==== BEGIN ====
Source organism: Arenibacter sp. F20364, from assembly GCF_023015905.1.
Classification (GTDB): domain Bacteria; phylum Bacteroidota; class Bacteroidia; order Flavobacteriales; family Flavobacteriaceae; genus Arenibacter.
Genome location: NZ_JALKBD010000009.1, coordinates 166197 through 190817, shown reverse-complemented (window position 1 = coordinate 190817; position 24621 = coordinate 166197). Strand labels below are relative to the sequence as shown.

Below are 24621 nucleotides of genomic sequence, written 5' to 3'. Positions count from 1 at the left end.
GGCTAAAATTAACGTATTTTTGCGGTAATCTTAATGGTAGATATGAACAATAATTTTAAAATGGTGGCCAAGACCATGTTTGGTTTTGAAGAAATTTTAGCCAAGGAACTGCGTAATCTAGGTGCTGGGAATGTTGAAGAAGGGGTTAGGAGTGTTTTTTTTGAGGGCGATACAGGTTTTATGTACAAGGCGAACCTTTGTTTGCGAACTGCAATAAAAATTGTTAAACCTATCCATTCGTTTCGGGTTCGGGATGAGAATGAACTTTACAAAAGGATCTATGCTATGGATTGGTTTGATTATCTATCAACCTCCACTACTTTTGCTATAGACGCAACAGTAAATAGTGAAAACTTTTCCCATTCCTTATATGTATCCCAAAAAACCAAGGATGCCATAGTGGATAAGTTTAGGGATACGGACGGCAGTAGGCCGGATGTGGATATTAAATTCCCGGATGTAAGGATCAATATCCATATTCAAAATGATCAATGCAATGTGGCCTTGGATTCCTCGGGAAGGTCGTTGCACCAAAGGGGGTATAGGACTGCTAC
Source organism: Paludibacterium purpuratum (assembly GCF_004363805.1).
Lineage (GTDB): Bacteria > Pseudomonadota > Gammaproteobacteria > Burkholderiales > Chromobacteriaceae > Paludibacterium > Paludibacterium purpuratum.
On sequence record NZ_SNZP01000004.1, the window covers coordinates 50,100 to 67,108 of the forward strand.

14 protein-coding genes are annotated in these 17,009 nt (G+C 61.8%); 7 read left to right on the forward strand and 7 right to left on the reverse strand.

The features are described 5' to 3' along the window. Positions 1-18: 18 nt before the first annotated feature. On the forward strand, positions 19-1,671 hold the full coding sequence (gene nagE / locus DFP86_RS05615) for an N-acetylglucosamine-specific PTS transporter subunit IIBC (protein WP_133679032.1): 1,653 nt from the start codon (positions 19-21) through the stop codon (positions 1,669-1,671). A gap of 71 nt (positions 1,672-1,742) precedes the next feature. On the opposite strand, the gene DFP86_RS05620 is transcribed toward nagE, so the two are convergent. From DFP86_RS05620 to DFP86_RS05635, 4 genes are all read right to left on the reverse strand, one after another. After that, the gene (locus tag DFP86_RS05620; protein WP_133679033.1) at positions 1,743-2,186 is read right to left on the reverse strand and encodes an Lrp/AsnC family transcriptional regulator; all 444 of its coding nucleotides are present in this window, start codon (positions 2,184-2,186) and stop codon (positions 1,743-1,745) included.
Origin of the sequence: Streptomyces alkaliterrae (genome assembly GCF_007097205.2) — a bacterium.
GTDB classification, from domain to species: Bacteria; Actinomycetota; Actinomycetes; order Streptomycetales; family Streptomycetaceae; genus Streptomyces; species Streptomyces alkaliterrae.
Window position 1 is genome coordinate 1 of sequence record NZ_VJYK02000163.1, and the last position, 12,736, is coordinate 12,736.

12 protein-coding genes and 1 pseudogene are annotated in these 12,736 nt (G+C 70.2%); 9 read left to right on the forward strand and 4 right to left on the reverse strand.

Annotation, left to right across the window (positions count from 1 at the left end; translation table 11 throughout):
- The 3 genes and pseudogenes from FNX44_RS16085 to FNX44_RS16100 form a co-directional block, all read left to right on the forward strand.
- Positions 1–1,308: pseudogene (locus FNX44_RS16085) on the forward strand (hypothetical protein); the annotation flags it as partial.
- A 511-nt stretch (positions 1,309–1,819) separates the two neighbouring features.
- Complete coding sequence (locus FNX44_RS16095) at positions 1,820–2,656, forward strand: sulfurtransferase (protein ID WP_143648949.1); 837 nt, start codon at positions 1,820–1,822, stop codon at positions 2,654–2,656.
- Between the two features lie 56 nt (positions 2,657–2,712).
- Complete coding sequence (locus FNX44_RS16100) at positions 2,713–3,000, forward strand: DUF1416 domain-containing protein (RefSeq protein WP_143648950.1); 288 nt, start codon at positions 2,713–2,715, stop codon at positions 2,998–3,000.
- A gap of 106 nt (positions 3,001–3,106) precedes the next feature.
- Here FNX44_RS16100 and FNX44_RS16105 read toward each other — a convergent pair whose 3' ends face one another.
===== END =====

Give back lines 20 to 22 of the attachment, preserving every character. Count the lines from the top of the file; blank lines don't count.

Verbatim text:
- Between the two features lie 56 nt (positions 2,657–2,712).
- Complete coding sequence (locus FNX44_RS16100) at positions 2,713–3,000, forward strand: DUF1416 domain-containing protein (RefSeq protein WP_143648950.1); 288 nt, start codon at positions 2,713–2,715, stop codon at positions 2,998–3,000.
- A gap of 106 nt (positions 3,001–3,106) precedes the next feature.